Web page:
Observational Study
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World J Gastroenterol. Aug 7, 2014; 20(29): 10128-10136
Published online Aug 7, 2014. doi: 10.3748/wjg.v20.i29.10128
Physical activity support or weight loss counseling for nonalcoholic fatty liver disease?
Luca Montesi, Chiara Caselli, Elena Centis, Chiara Nuccitelli, Simona Moscatiello, Alessandro Suppini, Giulio Marchesini
Luca Montesi, Chiara Caselli, Elena Centis, Chiara Nuccitelli, Simona Moscatiello, Alessandro Suppini, Giulio Marchesini, Unit of Metabolic Diseases and Clinical Dietetics, “Alma Mater Studiorum” University, S. Orsola-Malpighi Hospital, I-40138 Bologna, Italy
Author contributions: Montesi L, Caselli C and Moscatiello S performed the research and contributed to writing the paper; Nuccitelli C and Suppini A supervised the psychological support program and contributed to study design; Centis E supervised the cognitive-behavioral part of the study; Marchesini G designed the study, performed the analysis and wrote the paper; all authors approved the final version of the manuscript.
Supported by European Community’s Seventh Framework Program (FP7/2007-2013) under grant agreement, No. HEALTH-F2-2009-241762 for the project FLIP (in part); Centis E, Nuccitelli C and Moscatiello S supported by specific research contracts within the same program
Correspondence to: Giulio Marchesini, Professor, Unit of Metabolic Diseases and Clinical Dietetics, “Alma Mater Studiorum” University, S. Orsola-Malpighi Hospital, Via Massarenti, 9, I-40138 Bologna, Italy. giulio.marchesini@unibo.it
Telephone: +39-51-6364889 Fax: +39-51-6364502
Received: December 14, 2013
Revised: January 29, 2014
Accepted: April 8, 2014
Published online: August 7, 2014

AIM: To determine the clinical effectiveness of intense psychological support to physical activity (PA) in nonalcoholic fatty liver disease (NAFLD), compared with cognitive-behavioral treatment (CBT).

METHODS: Twenty-two NAFLD cases received support to exercise, tailored to their motivational needs (PA group). The effects on body weight, physical fitness [6-min walk test, VO2max and the PA-rating (PA-R) questionnaire] and body fat (fatty liver indices and visceral adiposity index) were compared with data obtained in 44 NAFLD subjects enrolled in a CBT program for weight loss, after adjustment for propensity score, calculated on baseline data. Measurements were performed at baseline, at 4-mo and one-year follow-up. Changes in anthropometric, biochemical and PA parameters were tested by repeated measurement ANOVA. Outcome results were tested by logistic regression analysis.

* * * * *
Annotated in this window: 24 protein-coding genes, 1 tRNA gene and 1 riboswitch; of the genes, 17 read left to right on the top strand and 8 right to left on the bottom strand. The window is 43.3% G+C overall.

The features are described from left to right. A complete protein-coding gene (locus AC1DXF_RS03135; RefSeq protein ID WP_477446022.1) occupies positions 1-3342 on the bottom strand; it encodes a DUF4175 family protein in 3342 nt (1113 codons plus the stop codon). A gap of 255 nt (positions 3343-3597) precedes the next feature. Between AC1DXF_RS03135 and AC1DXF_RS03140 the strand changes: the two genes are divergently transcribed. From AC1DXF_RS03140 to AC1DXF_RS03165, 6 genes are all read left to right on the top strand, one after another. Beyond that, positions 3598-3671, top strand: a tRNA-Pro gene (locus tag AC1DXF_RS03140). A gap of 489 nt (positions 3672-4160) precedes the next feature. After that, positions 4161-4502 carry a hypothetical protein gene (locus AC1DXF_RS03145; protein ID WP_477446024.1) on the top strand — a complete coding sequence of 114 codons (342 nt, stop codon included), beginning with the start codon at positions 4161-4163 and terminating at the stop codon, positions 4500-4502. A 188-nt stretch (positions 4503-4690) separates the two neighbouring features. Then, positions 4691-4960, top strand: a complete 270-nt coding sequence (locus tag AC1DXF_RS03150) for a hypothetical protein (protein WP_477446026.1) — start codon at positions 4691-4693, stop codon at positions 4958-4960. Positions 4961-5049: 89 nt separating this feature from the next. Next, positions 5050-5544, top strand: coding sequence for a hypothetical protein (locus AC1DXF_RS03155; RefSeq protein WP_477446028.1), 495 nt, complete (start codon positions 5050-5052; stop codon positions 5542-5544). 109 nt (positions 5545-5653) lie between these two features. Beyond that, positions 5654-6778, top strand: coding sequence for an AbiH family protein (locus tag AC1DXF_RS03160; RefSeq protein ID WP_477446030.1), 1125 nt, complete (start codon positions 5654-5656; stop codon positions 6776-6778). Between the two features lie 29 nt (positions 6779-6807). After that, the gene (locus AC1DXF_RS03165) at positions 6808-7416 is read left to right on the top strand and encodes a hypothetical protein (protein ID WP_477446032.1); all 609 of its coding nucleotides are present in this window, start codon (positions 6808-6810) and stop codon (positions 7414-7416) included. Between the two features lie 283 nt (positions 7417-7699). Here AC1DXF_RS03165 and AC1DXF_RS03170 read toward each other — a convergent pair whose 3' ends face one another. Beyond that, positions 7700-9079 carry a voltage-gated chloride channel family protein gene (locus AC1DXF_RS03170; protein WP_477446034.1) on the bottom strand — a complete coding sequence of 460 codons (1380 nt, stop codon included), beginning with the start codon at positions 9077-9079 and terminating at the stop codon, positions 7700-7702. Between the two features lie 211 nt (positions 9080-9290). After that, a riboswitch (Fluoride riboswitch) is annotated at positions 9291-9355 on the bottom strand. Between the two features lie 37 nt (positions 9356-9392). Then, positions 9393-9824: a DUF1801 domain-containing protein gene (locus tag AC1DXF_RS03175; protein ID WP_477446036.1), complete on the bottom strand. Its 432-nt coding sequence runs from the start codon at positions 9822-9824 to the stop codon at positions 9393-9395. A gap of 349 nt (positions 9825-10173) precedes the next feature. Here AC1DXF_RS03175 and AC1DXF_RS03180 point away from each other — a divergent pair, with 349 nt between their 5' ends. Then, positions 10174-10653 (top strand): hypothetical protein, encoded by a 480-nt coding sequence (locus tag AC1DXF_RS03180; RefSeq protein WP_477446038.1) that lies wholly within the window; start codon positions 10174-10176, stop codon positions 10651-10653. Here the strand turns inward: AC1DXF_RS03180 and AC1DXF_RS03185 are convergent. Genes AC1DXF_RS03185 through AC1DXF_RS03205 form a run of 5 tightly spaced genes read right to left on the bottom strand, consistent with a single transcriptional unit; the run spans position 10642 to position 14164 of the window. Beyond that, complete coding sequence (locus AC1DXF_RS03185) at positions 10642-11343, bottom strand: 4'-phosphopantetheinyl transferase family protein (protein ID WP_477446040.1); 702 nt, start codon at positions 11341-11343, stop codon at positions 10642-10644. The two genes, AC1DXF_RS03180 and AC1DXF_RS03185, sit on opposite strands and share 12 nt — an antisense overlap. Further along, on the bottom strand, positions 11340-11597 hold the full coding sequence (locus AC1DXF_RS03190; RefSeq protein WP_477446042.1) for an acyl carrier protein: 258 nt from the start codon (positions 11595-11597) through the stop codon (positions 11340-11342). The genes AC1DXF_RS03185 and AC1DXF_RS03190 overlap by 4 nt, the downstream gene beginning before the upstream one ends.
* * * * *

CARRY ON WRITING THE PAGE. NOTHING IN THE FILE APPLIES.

RESULTS: At the end of the intensive program, BMI was less significantly reduced in the PA group (-1.09 ± 1.68 kg/m2vs -2.04 ± 1.42 kg/m2 in the CBT group, P = 0.019) and the difference was maintained at 1-year follow-up (-0.73 ± 1.63 vs -1.95 ± 1.88, P = 0.012) (ANOVA, P = 0.005). PA-R was similar at baseline, when only 14% of cases in PA and 36% in CBT (P = 0.120) recorded values ≥ 3. At 4 mo, a PA-R ≥ 3 was registered in 91% of PA and 46% of CBT, respectively (P < 0.001) and PA-R ≥ 5 (up to 3 h/wk of moderate-to-heavy intensity physical activity) was registered in 41% of PA and only 9% of CBT group (P < 0.007). The 6-min walk test increased by 139 ± 26 m in PA and by only 43 ± 38 m in CBT (P < 0.001) and VO2max by 8.2 ± 3.8 mL/kg per minute and 3.3 ± 2.7 mL/kg per minute, respectively (P < 0.002). After adjustment for propensity, weight loss > 7% was significantly associated with CBT group at one year (OR = 6.21; 95%CI: 1.23-31.30), whereas PA-R > 3 was associated with PA group (10.31; 2.02-52.63). Liver enzymes decreased to values within normal limits in 36% of PA cases and 61% of CBT (P < 0.070). Estimated liver fat (Kotronen index) fell below the fatty liver threshold in 36% of PA and 34% and CBT cases at one-year (not different). Also the fatty liver index and the visceral adiposity index improved to a similar extent.

CONCLUSION: Intensive psychological counseling for PA produces hepatic effects not different from standard CBT, improving physical fitness and liver fat independent of weight loss. Strategies promoting exercise are worth and effective in motivated patients, particularly in lean NAFLD patients where large weight loss cannot be systematically pursued.

Keywords: Nonalcoholic fatty liver disease, Behavior treatment, Physical activity, Physical fitness, Weight loss liver fat, Liver enzymes

Core tip: The adherence to healthy diet is usually considered as part of effective treatment by patients with nonalcoholic fatty liver disease (NAFLD), whereas motivation to habitual physical activity is more difficult to pursue. We recently developed a specific psychological support program to regular physical activity to be proposed to NAFLD patients, particularly to those who failed or refused the classical weight loss approach. In a clinical audit, we compared the preliminary results obtained by the physical activity program with the data achieved in a group treated by the standard nutritional counseling, after adjusting for propensity score. The results indicate that physical activity may be implemented in motivated patients, with good results on physical fitness, liver enzymes and liver fat.